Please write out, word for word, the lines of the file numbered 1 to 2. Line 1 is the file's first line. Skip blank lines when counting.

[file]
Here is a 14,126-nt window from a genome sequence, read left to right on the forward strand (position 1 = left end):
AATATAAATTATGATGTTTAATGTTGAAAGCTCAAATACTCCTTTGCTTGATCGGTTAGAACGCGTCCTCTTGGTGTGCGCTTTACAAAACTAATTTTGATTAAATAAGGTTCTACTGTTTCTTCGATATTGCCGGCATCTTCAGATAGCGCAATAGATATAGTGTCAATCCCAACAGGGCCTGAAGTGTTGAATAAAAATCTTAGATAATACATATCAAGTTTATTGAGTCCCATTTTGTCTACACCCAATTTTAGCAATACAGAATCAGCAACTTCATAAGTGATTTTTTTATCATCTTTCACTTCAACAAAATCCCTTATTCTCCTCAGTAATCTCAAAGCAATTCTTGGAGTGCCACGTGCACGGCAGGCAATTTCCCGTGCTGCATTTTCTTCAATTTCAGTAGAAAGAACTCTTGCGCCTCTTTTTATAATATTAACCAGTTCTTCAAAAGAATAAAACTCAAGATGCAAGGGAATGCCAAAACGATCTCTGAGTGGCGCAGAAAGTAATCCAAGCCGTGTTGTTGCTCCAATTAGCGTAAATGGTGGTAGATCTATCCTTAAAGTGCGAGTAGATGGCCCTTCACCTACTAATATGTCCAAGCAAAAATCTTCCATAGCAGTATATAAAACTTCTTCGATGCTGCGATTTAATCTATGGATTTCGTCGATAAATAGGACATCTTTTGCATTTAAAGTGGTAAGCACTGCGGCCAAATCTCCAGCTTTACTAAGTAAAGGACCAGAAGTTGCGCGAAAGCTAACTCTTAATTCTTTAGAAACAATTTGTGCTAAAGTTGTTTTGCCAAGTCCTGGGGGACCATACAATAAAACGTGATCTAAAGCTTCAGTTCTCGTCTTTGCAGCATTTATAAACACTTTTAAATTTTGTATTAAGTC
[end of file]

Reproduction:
Here is a 14,126-nt window from a genome sequence, read left to right on the forward strand (position 1 = left end):
AATATAAATTATGATGTTTAATGTTGAAAGCTCAAATACTCCTTTGCTTGATCGGTTAGAACGCGTCCTCTTGGTGTGCGCTTTACAAAACTAATTTTGATTAAATAAGGTTCTACTGTTTCTTCGATATTGCCGGCATCTTCAGATAGCGCAATAGATATAGTGTCAATCCCAACAGGGCCTGAAGTGTTGAATAAAAATCTTAGATAATACATATCAAGTTTATTGAGTCCCATTTTGTCTACACCCAATTTTAGCAATACAGAATCAGCAACTTCATAAGTGATTTTTTTATCATCTTTCACTTCAACAAAATCCCTTATTCTCCTCAGTAATCTCAAAGCAATTCTTGGAGTGCCACGTGCACGGCAGGCAATTTCCCGTGCTGCATTTTCTTCAATTTCAGTAGAAAGAACTCTTGCGCCTCTTTTTATAATATTAACCAGTTCTTCAAAAGAATAAAACTCAAGATGCAAGGGAATGCCAAAACGATCTCTGAGTGGCGCAGAAAGTAATCCAAGCCGTGTTGTTGCTCCAATTAGCGTAAATGGTGGTAGATCTATCCTTAAAGTGCGAGTAGATGGCCCTTCACCTACTAATATGTCCAAGCAAAAATCTTCCATAGCAGTATATAAAACTTCTTCGATGCTGCGATTTAATCTATGGATTTCGTCGATAAATAGGACATCTTTTGCATTTAAAGTGGTAAGCACTGCGGCCAAATCTCCAGCTTTACTAAGTAAAGGACCAGAAGTTGCGCGAAAGCTAACTCTTAATTCTTTAGAAACAATTTGTGCTAAAGTTGTTTTGCCAAGTCCTGGGGGACCATACAATAAAACGTGATCTAAAGCTTCAGTTCTCGTCTTTGCAGCATTTATAAACACTTTTAAATTTTGTATTAAGTC